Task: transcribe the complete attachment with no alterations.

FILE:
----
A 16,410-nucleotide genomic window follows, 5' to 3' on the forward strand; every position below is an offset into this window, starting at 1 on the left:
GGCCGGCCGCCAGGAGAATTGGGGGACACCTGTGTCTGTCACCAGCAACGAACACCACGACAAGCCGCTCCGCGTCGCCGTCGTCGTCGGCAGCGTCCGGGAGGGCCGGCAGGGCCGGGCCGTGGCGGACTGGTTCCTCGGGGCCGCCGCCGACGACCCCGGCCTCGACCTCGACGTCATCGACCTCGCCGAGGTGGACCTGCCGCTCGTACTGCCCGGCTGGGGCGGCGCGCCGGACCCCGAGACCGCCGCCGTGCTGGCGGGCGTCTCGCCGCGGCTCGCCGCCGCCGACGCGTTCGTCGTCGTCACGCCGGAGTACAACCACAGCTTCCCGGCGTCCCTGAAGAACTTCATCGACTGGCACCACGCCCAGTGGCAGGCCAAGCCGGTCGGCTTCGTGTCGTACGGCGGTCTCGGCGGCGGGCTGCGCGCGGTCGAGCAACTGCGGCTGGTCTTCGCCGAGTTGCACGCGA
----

A 16,410-nucleotide genomic window follows, 5' to 3' on the forward strand; every position below is an offset into this window, starting at 1 on the left:
GGCCGGCCGCCAGGAGAATTGGGGGACACCTGTGTCTGTCACCAGCAACGAACACCACGACAAGCCGCTCCGCGTCGCCGTCGTCGTCGGCAGCGTCCGGGAGGGCCGGCAGGGCCGGGCCGTGGCGGACTGGTTCCTCGGGGCCGCCGCCGACGACCCCGGCCTCGACCTCGACGTCATCGACCTCGCCGAGGTGGACCTGCCGCTCGTACTGCCCGGCTGGGGCGGCGCGCCGGACCCCGAGACCGCCGCCGTGCTGGCGGGCGTCTCGCCGCGGCTCGCCGCCGCCGACGCGTTCGTCGTCGTCACGCCGGAGTACAACCACAGCTTCCCGGCGTCCCTGAAGAACTTCATCGACTGGCACCACGCCCAGTGGCAGGCCAAGCCGGTCGGCTTCGTGTCGTACGGCGGTCTCGGCGGCGGGCTGCGCGCGGTCGAGCAACTGCGGCTGGTCTTCGCCGAGTTGCACGCGA